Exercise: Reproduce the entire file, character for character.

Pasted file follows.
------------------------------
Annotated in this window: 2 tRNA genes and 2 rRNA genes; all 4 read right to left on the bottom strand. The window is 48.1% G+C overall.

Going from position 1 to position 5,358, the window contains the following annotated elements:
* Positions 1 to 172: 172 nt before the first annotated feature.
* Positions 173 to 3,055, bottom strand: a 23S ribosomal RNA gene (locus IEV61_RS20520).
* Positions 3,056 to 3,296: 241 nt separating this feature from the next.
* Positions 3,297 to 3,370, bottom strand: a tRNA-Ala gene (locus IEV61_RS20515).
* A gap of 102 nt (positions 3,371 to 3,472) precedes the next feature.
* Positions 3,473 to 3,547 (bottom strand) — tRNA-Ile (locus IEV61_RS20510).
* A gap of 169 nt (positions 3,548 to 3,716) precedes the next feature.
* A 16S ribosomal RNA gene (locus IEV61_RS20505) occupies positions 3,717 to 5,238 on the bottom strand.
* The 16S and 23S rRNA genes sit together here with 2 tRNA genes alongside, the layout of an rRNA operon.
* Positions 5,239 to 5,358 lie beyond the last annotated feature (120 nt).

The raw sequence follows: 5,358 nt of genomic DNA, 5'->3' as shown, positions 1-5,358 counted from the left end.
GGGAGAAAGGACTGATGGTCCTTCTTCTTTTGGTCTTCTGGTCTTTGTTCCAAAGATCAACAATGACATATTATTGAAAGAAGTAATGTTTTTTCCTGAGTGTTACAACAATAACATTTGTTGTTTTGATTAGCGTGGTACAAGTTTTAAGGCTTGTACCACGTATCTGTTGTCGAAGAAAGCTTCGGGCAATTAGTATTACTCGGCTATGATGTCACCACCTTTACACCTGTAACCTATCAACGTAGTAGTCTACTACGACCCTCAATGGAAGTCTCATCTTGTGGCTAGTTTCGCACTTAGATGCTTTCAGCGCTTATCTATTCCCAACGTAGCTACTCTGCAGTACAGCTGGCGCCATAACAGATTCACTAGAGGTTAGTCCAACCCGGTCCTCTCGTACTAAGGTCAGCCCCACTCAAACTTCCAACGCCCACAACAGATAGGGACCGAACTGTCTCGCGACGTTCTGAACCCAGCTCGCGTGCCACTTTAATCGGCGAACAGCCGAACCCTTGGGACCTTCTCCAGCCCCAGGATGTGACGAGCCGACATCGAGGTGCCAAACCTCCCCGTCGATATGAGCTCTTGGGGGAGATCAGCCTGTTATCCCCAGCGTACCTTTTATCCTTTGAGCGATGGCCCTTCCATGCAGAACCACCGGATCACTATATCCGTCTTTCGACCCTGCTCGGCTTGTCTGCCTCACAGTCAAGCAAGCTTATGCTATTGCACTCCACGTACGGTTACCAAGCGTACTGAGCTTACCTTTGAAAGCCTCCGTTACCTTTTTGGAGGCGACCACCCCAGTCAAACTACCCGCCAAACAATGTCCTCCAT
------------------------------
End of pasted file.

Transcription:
Annotated in this window: 2 tRNA genes and 2 rRNA genes; all 4 read right to left on the bottom strand. The window is 48.1% G+C overall.

Going from position 1 to position 5,358, the window contains the following annotated elements:
* Positions 1 to 172: 172 nt before the first annotated feature.
* Positions 173 to 3,055, bottom strand: a 23S ribosomal RNA gene (locus IEV61_RS20520).
* Positions 3,056 to 3,296: 241 nt separating this feature from the next.
* Positions 3,297 to 3,370, bottom strand: a tRNA-Ala gene (locus IEV61_RS20515).
* A gap of 102 nt (positions 3,371 to 3,472) precedes the next feature.
* Positions 3,473 to 3,547 (bottom strand) — tRNA-Ile (locus IEV61_RS20510).
* A gap of 169 nt (positions 3,548 to 3,716) precedes the next feature.
* A 16S ribosomal RNA gene (locus IEV61_RS20505) occupies positions 3,717 to 5,238 on the bottom strand.
* The 16S and 23S rRNA genes sit together here with 2 tRNA genes alongside, the layout of an rRNA operon.
* Positions 5,239 to 5,358 lie beyond the last annotated feature (120 nt).

The raw sequence follows: 5,358 nt of genomic DNA, 5'->3' as shown, positions 1-5,358 counted from the left end.
GGGAGAAAGGACTGATGGTCCTTCTTCTTTTGGTCTTCTGGTCTTTGTTCCAAAGATCAACAATGACATATTATTGAAAGAAGTAATGTTTTTTCCTGAGTGTTACAACAATAACATTTGTTGTTTTGATTAGCGTGGTACAAGTTTTAAGGCTTGTACCACGTATCTGTTGTCGAAGAAAGCTTCGGGCAATTAGTATTACTCGGCTATGATGTCACCACCTTTACACCTGTAACCTATCAACGTAGTAGTCTACTACGACCCTCAATGGAAGTCTCATCTTGTGGCTAGTTTCGCACTTAGATGCTTTCAGCGCTTATCTATTCCCAACGTAGCTACTCTGCAGTACAGCTGGCGCCATAACAGATTCACTAGAGGTTAGTCCAACCCGGTCCTCTCGTACTAAGGTCAGCCCCACTCAAACTTCCAACGCCCACAACAGATAGGGACCGAACTGTCTCGCGACGTTCTGAACCCAGCTCGCGTGCCACTTTAATCGGCGAACAGCCGAACCCTTGGGACCTTCTCCAGCCCCAGGATGTGACGAGCCGACATCGAGGTGCCAAACCTCCCCGTCGATATGAGCTCTTGGGGGAGATCAGCCTGTTATCCCCAGCGTACCTTTTATCCTTTGAGCGATGGCCCTTCCATGCAGAACCACCGGATCACTATATCCGTCTTTCGACCCTGCTCGGCTTGTCTGCCTCACAGTCAAGCAAGCTTATGCTATTGCACTCCACGTACGGTTACCAAGCGTACTGAGCTTACCTTTGAAAGCCTCCGTTACCTTTTTGGAGGCGACCACCCCAGTCAAACTACCCGCCAAACAATGTCCTCCAT